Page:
My nephew, a new college graduate and not familiar with many investment possibilities, discussed with me how he could invest savings. The investment community continues to offer innovative ways to diversify and to create value. Most people are familiar with mutual funds, a basket of different equities in which you can trade easily. Less people are comfortable with Exchange Traded Funds (ETFs). By owning an ETF, you can achieve diversification of an index fund and have the ability to sell short or buy on margin. You can also trade it all day long rather than at the end of the day for mutual funds.
The biggest advantage of ETFs is that the expense ratios are lower than those of the average mutual fund. The most widely known ETF is the SPDR (pronounced Spider) which tracks the S&P 500 index. I was never a fan of ETFs when only passive indexes were available. The problem with a passive index fund is that it doesn't protect the assets in a down market. In other words, if the top 500 companies included in the Standards & Poor's index have an average 10 percent decline in their share prices, so will the SPDR ETF. With volatility here to stay, it is more important to achieve diversification and to know what equities you are invested in. This would suggest an actively managed ETF tailored to the markets you believe will have companies with good earnings results would be a good investment. Such ETFs now exist and are quite interesting.
I recently researched the ETF industry and read the active manager WisdomTree's business overview to share with my readers. According to WisdomTree's report, ETFs began in 1995 and reached $100 billion of assets under management in 2002. By June of 2011, assets have grown by a multiple of ten to over $1 trillion of assets under management (AUM). There are roughly 1000 ETFs in the US markets and more are added every day. ETFs compete against long-term mutual funds and represent about 10 percent market share of this $11 trillion market. In fact, the pivotal change in this investment shift occurred in 2008. The ETF industry achieved net inflows while mutual funds experienced net outflows. The ETF growth trend is continuing. So, who controls these ETF families of funds?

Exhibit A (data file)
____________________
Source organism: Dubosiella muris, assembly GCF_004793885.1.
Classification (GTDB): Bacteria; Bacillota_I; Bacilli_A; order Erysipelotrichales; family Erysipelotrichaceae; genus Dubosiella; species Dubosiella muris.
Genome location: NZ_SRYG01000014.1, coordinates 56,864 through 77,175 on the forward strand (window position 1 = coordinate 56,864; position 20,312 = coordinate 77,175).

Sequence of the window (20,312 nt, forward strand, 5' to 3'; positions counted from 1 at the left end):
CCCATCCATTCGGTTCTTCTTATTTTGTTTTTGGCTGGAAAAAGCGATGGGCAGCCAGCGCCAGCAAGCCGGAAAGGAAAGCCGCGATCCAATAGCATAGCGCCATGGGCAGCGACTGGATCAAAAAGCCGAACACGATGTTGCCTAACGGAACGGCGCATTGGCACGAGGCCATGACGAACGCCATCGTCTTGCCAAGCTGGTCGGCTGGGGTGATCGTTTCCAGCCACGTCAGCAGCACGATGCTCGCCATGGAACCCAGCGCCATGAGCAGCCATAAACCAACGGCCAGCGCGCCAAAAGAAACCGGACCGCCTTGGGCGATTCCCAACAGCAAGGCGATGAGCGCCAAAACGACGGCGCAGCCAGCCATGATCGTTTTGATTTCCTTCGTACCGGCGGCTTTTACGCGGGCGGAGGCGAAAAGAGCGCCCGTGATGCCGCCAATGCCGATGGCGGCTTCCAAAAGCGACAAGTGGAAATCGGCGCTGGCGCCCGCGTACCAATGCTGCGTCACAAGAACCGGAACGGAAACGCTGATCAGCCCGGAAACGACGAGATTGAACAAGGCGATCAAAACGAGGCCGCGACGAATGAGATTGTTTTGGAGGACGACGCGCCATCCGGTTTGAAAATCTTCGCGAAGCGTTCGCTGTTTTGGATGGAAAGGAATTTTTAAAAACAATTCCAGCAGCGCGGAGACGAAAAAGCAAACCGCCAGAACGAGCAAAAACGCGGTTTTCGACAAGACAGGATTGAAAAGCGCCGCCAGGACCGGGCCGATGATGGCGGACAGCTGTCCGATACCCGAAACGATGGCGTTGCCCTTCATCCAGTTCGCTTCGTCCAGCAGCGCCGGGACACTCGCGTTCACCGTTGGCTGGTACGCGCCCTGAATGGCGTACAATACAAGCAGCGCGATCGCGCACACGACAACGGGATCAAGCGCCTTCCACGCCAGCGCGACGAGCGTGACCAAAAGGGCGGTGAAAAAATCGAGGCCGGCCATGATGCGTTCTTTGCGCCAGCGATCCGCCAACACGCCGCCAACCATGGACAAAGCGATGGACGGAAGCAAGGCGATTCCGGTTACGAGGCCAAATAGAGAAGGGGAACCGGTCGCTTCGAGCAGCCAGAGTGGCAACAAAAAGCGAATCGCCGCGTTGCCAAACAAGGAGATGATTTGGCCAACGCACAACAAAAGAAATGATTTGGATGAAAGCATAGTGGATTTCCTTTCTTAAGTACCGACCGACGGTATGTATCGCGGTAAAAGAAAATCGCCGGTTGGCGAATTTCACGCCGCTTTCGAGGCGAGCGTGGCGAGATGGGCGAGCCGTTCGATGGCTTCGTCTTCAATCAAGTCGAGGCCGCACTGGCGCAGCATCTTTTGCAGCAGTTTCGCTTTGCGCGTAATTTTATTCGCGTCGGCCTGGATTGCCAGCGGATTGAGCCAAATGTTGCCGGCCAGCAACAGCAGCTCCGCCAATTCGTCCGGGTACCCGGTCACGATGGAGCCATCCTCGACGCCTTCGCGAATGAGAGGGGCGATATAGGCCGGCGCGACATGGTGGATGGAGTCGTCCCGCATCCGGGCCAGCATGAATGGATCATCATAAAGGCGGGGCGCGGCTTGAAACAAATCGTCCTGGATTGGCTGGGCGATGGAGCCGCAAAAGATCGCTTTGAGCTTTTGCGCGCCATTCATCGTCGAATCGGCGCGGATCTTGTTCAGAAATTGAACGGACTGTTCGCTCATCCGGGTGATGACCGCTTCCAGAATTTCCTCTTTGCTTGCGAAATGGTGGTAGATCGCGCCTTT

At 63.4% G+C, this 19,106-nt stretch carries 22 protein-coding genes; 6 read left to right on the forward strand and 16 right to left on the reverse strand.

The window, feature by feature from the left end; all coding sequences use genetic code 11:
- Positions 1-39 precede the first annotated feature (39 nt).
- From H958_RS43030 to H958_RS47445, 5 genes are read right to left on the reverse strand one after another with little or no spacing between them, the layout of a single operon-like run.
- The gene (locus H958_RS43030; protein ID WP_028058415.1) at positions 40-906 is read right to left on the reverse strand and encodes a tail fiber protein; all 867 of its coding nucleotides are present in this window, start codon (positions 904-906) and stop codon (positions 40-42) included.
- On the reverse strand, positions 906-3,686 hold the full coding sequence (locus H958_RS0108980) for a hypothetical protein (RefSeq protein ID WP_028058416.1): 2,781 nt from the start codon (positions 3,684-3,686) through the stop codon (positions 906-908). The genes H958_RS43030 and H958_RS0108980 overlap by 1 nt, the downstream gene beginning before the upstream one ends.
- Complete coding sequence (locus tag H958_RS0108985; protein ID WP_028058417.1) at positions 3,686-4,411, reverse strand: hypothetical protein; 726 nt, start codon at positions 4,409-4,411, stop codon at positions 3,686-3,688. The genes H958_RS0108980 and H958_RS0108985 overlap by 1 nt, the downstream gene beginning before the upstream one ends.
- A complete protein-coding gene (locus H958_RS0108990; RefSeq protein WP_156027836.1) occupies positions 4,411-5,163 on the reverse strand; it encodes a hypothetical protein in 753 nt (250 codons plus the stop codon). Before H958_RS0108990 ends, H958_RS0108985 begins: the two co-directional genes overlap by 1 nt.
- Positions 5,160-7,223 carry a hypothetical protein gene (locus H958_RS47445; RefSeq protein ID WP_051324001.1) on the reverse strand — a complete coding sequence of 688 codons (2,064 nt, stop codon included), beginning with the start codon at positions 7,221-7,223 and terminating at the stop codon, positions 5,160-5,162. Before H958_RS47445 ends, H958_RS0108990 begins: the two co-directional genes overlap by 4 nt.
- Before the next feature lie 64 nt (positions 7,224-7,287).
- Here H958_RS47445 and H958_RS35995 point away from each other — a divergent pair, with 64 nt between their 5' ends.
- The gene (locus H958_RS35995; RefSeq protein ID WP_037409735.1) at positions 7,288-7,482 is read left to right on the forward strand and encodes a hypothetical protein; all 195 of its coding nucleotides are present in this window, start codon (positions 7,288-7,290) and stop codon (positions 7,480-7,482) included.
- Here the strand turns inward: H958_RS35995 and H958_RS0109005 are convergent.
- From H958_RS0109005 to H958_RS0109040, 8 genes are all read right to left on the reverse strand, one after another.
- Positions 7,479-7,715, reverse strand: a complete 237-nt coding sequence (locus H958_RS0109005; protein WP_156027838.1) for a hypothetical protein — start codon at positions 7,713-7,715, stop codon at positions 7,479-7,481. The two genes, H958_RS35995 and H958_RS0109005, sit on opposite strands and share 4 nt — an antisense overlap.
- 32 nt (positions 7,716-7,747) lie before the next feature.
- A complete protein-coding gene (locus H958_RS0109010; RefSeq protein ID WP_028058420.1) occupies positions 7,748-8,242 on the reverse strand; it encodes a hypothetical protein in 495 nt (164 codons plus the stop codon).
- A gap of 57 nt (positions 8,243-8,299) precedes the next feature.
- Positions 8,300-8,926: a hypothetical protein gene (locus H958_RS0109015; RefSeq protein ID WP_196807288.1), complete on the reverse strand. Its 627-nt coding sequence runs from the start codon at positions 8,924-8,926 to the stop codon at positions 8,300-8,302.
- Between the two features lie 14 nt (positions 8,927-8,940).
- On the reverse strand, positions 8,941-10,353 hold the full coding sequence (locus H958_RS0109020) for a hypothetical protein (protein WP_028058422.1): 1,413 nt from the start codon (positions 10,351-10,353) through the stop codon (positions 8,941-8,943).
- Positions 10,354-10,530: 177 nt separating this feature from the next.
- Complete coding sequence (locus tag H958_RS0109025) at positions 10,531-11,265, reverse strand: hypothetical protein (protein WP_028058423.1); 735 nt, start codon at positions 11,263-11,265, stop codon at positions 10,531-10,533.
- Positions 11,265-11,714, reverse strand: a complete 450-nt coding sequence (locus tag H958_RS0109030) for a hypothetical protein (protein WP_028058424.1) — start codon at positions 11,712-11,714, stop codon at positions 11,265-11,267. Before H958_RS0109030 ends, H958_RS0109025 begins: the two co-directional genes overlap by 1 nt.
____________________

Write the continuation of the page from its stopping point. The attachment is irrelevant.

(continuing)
Of the top ten families of funds, BlackRock with their iShares brand leads the list with $476 billion AUM. State Street is the second largest with the brand of SPDRs with $259 billion AUM. Vanguard is a mutual company which brands their ETFs under their own name and is the third largest sponsor with $175 billion AUM. This company was founded by Jack Bogle who was interviewed at the end of this September by Yahoo's Breakout show. He discusses ETFs and states:
"The game is rigged," says Jack Bogle, the octogenarian founder of The Vanguard Group. "It is too convoluted. It is too complex. You shouldn't be playing the game. You don't need to play the game."
"If you own the stock market for a lifetime, you get those returns. Playing games in the stock market, over every day of that time, is playing the stock market. The stock market game is rigged, the business of investing is not rigged," says Bogle.
His reasoning is simple. The use of capital by companies to "develop new products, efficiencies, innovations, productivity, the improvement of consumer goods and services at lower and lower prices" is all very real and ultimately validated through earnings.
So, if Vanguard's founder, former CEO and current President of Vanguard's Bogle Financial Markets Research Center doesn't believe in the products, it makes one question why you should consider the investment class. (Note: Vanguard spokesperson John Woerth responded that Vanguard very much believes in ETFs as a low-cost way for investors and financial advisors (on behalf of their clients) to obtain broadly diversified exposure to the world's stock and bond markets). So, there is no shortcut to understanding how companies create earnings and use their capital. My nephew may want to take a financial course before plunging into the world of investments.